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NSW fare evasion down

Fare evasion in New South Wales has decreased since 2012, the latest survey results show

The introduction of 65 new transport officers across the New South Wales public transport network has seen fare evasion fall across the rail and ferry networks.

The latest survey by the Bureau of Transport Statistics reveals fare evasion across the rail network has fallen by 2.1 per cent since 2012 and fare evasion on ferries has decreased by 2 per cent.

Buses were not included in the most recent survey as the Opal card rollout was underway during the survey period.

The survey, taken in November 2014, shows the results saved NSW taxpayers $24 million last year in lost ticket revenue, compared to 2012.

The results come as the first of 65 new Transport Officers begin work across the public transport network, checking tickets and helping customers on trains, buses, ferries and light rail.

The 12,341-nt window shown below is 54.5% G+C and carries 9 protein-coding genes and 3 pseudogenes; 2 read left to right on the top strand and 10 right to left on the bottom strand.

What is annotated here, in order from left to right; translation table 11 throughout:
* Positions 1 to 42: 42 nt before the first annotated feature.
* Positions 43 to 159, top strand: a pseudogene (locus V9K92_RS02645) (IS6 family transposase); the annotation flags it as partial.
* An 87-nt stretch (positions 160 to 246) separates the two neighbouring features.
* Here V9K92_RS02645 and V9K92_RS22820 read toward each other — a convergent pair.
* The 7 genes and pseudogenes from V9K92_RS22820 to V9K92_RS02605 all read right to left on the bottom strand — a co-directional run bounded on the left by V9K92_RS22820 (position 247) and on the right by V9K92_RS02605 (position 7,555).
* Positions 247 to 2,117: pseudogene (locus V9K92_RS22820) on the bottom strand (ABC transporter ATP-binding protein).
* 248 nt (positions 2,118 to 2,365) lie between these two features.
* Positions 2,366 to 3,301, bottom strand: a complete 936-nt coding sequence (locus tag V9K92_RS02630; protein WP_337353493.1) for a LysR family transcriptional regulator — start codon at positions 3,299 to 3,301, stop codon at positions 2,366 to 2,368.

Minister for Transport and Infrastructure Andrew Constance says:  “we aren’t going to cop people trying to get a free ride, when the majority of customers are doing the right thing”.

“The more we recoup from the fares, the more services we can provide for everyone.”

One hundred and fifty transport officers already work across the network with another 65 currently joining the ranks, bringing the total to 215 by the end of October.

Since their inception transport officers have issued more than 190,000 fines and cautions.

While overall results were a strong improvement there are still some areas of concern.

“While fare evasion fell on the Western Line there are still too many customers not doing the right thing. It was also disappointing to see fare evasion increasing across most NSW TrainLink services,” Constance says.

“We’ll be making these priority areas for our transport officers to tackle over the coming months to make sure people who travel without a valid ticket are caught.”

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